Pots of gold
If you’ve decided to rest the vegetable plot this year or have limited garden space to work with, there is plenty of fruit and vegetable variety that can be grown in pots. From berries to beans, we look at what is ripe for the taking and planting this month…
Gooseberries are one of those treats remembered from childhoods, spending time scouring the bushes in your grandparents’ back garden. It’s not often you see them in the supermarket and they are usually pretty expensive when they do briefly appear. Growing your own is easy and they tend to do well in containers. The roots are fairly shallow so a pot of 15 inches will suffice. Try making a gooseberry sorbet with your harvest with the recipe shown, or make into compote to add to other desserts.
- 300ml Sauvignon Blanc (sparkling is preferred but not essential)
- 200g white caster sugar
- 900g gooseberries
- 5 tbsp undiluted elderflower cordial
- 1 egg white
- Put the wine and sugar in a large pan and gently heat until the sugar has dissolved. Add the gooseberries and elderflower cordial, cover and bring to a simmer for 5 minutes. Leave to cool.
- In two batches, blitz to a purée in a food processor. Transfer to a freezer-proof container (about 2 litres should do it), cool at room temperature, stirring now and again, then cover and freeze overnight until solid.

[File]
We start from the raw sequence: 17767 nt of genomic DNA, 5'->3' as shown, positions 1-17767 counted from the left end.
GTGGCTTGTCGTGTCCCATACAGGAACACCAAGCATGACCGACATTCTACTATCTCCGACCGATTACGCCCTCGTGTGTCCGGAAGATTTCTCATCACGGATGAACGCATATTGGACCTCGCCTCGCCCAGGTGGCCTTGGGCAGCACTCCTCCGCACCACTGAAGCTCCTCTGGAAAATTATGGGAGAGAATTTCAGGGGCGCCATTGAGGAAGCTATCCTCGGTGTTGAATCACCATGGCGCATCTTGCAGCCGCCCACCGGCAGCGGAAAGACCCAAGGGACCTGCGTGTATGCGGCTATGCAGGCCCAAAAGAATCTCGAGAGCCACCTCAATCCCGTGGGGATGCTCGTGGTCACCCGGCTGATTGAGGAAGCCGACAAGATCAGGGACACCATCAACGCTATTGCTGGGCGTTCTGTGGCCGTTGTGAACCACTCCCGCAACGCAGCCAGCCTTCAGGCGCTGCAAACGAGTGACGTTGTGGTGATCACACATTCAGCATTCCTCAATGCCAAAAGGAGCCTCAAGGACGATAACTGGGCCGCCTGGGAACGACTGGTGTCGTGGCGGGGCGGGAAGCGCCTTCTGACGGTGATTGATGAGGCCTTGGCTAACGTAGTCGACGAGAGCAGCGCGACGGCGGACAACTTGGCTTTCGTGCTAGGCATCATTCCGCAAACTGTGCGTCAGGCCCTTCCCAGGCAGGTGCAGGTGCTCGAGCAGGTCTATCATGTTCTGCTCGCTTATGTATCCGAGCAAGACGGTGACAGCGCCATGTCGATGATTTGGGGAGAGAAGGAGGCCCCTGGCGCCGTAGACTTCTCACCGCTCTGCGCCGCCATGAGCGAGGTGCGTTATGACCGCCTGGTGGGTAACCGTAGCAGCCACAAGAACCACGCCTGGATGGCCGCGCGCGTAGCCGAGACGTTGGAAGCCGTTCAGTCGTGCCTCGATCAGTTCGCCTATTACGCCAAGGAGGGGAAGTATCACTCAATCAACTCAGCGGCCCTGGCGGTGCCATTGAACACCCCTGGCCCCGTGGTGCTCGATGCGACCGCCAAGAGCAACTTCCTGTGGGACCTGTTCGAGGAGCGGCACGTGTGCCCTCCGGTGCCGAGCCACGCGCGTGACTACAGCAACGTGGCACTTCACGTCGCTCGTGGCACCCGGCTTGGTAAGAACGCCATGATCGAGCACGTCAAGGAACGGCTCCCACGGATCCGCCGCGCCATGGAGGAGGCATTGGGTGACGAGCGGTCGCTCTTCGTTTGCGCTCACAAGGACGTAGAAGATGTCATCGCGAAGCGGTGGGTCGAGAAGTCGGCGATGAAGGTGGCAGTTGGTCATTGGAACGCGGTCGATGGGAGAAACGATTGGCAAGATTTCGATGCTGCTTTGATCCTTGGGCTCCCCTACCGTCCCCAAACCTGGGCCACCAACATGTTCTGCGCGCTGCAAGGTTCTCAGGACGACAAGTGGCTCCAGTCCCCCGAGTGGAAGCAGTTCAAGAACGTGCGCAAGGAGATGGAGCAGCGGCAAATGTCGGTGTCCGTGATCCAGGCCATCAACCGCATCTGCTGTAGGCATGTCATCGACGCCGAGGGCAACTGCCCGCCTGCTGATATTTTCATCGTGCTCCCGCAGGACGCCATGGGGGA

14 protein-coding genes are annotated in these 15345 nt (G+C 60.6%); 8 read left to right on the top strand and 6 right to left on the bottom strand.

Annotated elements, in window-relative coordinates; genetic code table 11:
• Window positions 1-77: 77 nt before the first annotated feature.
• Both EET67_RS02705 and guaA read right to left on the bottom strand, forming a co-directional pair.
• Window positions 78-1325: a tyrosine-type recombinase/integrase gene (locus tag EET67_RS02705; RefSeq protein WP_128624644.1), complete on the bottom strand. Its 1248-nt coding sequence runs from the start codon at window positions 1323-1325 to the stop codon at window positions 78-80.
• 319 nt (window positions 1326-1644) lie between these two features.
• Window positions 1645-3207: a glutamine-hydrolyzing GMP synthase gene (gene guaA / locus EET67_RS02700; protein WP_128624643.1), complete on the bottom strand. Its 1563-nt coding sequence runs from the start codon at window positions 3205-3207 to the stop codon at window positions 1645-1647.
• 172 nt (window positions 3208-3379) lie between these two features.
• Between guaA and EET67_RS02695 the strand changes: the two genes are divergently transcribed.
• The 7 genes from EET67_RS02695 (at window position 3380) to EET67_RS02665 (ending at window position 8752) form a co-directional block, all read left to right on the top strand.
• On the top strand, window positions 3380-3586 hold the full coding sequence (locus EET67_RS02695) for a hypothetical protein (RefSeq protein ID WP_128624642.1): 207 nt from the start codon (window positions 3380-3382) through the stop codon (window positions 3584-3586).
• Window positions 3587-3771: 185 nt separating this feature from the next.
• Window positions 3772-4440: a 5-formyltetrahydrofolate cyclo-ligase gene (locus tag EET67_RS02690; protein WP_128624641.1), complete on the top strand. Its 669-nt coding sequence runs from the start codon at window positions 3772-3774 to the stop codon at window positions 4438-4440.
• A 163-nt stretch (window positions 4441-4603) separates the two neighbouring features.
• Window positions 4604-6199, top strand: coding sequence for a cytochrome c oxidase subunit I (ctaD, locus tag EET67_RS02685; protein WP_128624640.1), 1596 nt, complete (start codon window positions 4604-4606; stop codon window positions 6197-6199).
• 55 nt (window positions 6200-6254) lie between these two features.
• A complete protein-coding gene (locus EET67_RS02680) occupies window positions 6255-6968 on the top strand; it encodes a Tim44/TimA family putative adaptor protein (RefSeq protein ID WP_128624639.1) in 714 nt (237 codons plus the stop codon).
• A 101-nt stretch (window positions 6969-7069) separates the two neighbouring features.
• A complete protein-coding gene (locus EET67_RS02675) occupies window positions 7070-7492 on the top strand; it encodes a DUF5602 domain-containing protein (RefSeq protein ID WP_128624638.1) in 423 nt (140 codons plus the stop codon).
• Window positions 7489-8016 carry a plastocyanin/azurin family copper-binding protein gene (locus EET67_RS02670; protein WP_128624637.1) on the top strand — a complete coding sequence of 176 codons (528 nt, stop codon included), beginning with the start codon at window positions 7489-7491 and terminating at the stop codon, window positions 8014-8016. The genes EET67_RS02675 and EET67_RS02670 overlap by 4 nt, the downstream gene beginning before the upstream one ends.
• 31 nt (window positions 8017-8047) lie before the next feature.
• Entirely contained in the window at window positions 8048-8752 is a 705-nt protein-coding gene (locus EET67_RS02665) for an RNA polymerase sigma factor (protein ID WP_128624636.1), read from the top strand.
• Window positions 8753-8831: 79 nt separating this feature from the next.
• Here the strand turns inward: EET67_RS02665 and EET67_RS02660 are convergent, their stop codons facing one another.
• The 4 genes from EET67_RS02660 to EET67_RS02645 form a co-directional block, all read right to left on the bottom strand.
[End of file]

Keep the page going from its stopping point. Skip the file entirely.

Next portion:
- Remove from freezer and leave at room temperature until just softened. Chop into rough chunks, then process with the egg white until thick, pale and smooth. Spoon the sorbet back into the container and refreeze.
Recipe from Good Food magazine, June 2014
Keep runner bean seedlings inside/covered for as long as possible as they tend to attract slugs. Once ready to transfer you’ll need to put them in a large pot as they require lots of water. Make a wig wam shape with canes or long branches for the plants to grow up, and keep them amongst your flower pots as they need the bees to pollinate them (they produce pretty little orange or white flowers themselves so will fit right in!). If you get a glut of beans, bag them up as they last pretty well in the freezer.
I like to take the literal translation of the name a bit further and eat every last one of these green pods of deliciousness. You can sow mangetout (snow or sugar snap peas) directly outside in June and they need plenty of sun. Toss the results into a stir fry, add to an avocado salad or combine with spring onions, garlic and mint for a simple but effective side dish.
The best thing about growing courgettes is you get plenty of them per plant, so you’ll be looking up lots of recipes. Luckily they are another easy and versatile vegetable, and nothing beats throwing them on the BBQ grill when the weather allows! Plants need quite a bit of space so a large pot or grow bag is best, and use some liquid feed every couple of weeks.
Article by: Kayleigh Ziolo